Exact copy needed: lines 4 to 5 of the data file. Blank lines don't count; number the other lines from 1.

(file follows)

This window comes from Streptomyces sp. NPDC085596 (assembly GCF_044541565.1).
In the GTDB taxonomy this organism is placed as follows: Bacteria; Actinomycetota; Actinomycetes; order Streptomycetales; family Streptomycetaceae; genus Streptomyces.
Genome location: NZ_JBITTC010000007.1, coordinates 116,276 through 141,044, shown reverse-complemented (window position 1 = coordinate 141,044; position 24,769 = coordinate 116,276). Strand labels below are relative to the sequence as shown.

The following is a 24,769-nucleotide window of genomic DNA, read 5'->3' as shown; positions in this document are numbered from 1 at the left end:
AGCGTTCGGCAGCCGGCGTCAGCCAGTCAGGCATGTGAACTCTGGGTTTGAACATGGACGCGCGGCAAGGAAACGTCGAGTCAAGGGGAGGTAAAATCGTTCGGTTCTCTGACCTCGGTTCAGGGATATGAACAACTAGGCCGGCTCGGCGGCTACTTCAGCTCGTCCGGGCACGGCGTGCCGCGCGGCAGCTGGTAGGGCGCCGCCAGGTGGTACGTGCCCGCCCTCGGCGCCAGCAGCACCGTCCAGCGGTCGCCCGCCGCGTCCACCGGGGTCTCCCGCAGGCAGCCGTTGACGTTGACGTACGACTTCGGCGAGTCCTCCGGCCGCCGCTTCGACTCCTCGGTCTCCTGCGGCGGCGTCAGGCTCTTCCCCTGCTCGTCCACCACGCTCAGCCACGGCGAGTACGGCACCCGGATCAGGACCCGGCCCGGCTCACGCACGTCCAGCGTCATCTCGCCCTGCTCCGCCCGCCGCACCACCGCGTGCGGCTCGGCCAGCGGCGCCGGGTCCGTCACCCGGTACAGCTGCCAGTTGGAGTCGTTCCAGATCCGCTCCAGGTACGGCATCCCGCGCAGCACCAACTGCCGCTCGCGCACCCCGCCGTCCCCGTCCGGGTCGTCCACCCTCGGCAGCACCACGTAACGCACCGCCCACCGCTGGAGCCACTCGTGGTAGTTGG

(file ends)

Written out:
The following is a 24,769-nucleotide window of genomic DNA, read 5'->3' as shown; positions in this document are numbered from 1 at the left end:
AGCGTTCGGCAGCCGGCGTCAGCCAGTCAGGCATGTGAACTCTGGGTTTGAACATGGACGCGCGGCAAGGAAACGTCGAGTCAAGGGGAGGTAAAATCGTTCGGTTCTCTGACCTCGGTTCAGGGATATGAACAACTAGGCCGGCTCGGCGGCTACTTCAGCTCGTCCGGGCACGGCGTGCCGCGCGGCAGCTGGTAGGGCGCCGCCAGGTGGTACGTGCCCGCCCTCGGCGCCAGCAGCACCGTCCAGCGGTCGCCCGCCGCGTCCACCGGGGTCTCCCGCAGGCAGCCGTTGACGTTGACGTACGACTTCGGCGAGTCCTCCGGCCGCCGCTTCGACTCCTCGGTCTCCTGCGGCGGCGTCAGGCTCTTCCCCTGCTCGTCCACCACGCTCAGCCACGGCGAGTACGGCACCCGGATCAGGACCCGGCCCGGCTCACGCACGTCCAGCGTCATCTCGCCCTGCTCCGCCCGCCGCACCACCGCGTGCGGCTCGGCCAGCGGCGCCGGGTCCGTCACCCGGTACAGCTGCCAGTTGGAGTCGTTCCAGATCCGCTCCAGGTACGGCATCCCGCGCAGCACCAACTGCCGCTCGCGCACCCCGCCGTCCCCGTCCGGGTCGTCCACCCTCGGCAGCACCACGTAACGCACCGCCCACCGCTGGAGCCACTCGTGGTAGTTGG